The role of procalcitonin (PCT) in parapneumonic pleural effusion (PPPE) as a diagnostic and prognostic biomarker of the outcome has not been examined before.
From the emergency department, 82 adult patients with pleural effusions were enrolled in this prospective study and divided into the following two groups: the PPPE group (n = 45); and the non-PPPE group (n = 37). Levels of pleural fluid (PF) PCT and serum (S) PCT were determined in all patients after study enrollment as well as on day 3 only in the PPPE group by a newly developed time-resolved, amplified, cryptate emission assay.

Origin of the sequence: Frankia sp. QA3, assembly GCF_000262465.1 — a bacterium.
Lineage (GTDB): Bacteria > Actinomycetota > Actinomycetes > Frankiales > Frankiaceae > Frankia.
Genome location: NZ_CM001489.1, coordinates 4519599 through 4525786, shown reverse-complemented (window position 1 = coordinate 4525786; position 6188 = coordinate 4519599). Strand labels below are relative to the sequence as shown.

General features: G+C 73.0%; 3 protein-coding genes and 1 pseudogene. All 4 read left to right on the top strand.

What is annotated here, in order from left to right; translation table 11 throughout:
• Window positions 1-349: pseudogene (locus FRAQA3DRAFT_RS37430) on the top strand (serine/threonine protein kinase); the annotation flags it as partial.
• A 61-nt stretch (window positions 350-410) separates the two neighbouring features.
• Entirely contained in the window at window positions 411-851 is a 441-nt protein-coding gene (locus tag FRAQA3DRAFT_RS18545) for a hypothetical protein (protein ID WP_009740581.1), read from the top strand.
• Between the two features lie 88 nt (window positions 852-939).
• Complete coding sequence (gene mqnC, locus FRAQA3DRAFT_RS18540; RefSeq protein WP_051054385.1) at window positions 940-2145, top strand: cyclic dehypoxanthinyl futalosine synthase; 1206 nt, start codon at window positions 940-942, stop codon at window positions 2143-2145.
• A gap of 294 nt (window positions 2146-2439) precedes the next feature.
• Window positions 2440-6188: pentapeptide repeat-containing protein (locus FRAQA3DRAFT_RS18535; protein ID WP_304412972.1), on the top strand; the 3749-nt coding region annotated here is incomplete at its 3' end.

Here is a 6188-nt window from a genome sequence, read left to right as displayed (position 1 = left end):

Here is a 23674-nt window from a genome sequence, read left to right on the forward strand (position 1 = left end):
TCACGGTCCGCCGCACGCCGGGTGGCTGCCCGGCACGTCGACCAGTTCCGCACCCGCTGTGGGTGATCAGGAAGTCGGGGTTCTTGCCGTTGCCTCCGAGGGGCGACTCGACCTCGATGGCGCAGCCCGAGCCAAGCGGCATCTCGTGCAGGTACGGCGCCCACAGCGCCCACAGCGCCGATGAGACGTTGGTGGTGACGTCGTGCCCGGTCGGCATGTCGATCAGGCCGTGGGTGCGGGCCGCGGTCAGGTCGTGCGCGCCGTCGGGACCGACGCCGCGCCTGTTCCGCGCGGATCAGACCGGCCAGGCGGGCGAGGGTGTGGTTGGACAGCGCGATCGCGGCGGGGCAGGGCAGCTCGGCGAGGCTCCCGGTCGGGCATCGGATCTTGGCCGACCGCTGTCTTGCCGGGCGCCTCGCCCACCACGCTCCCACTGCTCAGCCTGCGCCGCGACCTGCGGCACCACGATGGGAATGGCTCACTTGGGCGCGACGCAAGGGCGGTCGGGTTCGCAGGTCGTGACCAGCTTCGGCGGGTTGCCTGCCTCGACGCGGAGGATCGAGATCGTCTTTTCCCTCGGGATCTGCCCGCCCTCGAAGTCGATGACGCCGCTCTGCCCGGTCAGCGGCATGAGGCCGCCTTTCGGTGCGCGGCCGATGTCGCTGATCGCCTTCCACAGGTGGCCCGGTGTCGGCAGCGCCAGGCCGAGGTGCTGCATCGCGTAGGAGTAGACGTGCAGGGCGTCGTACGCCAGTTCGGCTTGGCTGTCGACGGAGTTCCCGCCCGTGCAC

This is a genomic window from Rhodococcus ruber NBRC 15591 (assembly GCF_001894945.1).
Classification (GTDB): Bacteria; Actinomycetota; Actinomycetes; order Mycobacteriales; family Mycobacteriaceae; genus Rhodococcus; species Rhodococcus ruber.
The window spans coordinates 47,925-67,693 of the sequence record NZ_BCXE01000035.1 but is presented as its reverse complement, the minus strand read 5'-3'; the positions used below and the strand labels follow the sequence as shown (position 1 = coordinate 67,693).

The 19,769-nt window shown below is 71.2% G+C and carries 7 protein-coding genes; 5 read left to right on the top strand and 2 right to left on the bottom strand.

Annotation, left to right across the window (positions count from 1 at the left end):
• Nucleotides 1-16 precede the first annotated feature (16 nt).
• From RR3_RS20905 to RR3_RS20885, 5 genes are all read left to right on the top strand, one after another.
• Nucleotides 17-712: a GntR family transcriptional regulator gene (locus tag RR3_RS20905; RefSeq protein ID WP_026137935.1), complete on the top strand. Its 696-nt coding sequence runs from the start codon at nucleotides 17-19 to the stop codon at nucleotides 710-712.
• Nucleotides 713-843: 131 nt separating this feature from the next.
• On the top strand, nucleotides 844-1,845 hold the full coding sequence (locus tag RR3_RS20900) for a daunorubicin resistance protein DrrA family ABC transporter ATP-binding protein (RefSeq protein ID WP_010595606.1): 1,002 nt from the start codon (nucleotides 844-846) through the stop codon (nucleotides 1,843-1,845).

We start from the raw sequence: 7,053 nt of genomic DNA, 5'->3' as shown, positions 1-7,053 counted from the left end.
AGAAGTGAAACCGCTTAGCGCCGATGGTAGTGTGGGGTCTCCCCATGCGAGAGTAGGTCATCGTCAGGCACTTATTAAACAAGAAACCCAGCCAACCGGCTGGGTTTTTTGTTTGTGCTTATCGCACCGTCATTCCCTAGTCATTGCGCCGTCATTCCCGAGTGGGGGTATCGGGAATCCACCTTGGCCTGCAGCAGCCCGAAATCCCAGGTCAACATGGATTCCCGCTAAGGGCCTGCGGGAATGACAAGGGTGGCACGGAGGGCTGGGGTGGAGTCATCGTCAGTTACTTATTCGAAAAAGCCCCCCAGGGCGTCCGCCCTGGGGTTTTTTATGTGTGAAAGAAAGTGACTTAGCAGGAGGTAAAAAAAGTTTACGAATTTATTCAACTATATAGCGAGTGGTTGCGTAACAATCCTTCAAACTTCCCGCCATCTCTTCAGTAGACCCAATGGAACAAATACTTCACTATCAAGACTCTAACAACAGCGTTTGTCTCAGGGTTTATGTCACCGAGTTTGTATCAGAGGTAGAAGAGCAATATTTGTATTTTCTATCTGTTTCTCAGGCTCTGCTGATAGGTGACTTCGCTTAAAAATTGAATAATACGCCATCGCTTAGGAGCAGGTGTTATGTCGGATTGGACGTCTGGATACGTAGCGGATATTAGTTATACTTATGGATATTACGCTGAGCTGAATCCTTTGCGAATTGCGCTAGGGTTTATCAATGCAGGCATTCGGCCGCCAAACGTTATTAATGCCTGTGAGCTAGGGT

Both PF-PCT and S-PCT levels were significantly higher in the PPPE group than the non-PPPE group (p = 0.01 and 0.0003, respectively). S-PCT had a better diagnostic performance than PF-PCT, with an area under the curve of the receiver operating characteristic of 0.834 for S-PCT and 0.752 for PF-PCT (p = 0.006). In the PPPE group, both PF-PCT and S-PCT levels on days 1 and 3 were significantly higher in patients who were in high-severity risk classes (all p values < 0.05). Day 3 PF-PCT/S-PCT ratios were significantly lower in patients who needed chest tube drainage for > 7.5 days (corrected p = 0.02).
S-PCT has higher diagnostic accuracy than PF-PCT in differentiating PPPEs from non-PPPEs. However, both PF-PCT and S-PCT are useful in the severity assessment of patients with PPPEs. The PF-PCT/S-PCT ratio may help to predict prolonged chest tube drainage.